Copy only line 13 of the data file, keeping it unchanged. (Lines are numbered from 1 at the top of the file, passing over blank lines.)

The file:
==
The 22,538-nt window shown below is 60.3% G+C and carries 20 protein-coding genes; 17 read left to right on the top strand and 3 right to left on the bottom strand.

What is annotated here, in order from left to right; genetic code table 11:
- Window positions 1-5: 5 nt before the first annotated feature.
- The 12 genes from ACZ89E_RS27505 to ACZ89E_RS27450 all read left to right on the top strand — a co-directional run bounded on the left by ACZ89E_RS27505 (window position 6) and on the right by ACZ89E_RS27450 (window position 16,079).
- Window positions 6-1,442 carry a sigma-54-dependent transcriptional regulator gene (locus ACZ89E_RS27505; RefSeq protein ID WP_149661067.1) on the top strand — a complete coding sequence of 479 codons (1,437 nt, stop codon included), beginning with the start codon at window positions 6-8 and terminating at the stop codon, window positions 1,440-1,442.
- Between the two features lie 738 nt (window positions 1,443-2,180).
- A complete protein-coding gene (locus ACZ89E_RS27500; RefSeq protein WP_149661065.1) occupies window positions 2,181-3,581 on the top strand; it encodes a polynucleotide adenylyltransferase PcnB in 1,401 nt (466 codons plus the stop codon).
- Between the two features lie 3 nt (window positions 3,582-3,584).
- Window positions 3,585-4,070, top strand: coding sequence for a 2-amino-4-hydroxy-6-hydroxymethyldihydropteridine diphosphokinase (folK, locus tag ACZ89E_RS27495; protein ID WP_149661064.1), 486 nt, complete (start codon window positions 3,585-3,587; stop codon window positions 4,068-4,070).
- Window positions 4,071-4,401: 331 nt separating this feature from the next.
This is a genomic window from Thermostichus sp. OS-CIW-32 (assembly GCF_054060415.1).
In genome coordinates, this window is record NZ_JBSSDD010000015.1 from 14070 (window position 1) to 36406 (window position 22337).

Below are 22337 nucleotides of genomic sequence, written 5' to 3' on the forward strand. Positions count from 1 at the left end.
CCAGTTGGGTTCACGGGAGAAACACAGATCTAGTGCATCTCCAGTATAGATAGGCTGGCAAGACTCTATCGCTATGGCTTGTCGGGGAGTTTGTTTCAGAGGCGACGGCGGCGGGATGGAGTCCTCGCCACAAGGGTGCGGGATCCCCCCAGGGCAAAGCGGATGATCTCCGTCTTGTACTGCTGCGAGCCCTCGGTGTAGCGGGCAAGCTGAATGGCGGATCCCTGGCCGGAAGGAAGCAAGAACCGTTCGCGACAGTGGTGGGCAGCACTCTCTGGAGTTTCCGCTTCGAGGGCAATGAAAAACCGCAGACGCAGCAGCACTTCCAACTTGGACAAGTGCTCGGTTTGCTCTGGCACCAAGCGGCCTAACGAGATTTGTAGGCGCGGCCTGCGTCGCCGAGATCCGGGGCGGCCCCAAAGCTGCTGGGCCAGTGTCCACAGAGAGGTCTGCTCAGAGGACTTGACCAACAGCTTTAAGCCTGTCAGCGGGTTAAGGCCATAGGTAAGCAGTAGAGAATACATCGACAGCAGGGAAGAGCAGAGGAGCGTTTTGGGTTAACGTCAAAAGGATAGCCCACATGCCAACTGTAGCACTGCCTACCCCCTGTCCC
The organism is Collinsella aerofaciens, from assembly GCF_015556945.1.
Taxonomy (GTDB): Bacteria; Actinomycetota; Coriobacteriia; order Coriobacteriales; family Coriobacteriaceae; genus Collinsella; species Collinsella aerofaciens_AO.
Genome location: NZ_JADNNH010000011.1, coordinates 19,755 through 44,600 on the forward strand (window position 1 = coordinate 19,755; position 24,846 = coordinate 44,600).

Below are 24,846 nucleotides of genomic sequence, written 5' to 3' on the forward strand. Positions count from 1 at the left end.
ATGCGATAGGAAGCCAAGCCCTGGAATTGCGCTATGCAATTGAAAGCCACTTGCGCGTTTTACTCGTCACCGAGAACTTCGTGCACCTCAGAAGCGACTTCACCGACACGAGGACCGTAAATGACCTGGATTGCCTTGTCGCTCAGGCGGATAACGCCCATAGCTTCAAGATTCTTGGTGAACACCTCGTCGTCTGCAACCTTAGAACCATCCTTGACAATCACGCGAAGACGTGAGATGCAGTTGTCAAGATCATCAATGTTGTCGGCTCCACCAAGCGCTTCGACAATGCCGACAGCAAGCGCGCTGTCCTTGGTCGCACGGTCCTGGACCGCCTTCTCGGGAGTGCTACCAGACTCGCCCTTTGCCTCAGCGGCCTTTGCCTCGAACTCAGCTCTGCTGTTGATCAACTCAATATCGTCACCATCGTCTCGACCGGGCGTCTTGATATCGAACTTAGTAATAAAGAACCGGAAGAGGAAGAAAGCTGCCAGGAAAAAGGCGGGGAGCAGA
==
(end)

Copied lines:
Below are 22337 nucleotides of genomic sequence, written 5' to 3' on the forward strand. Positions count from 1 at the left end.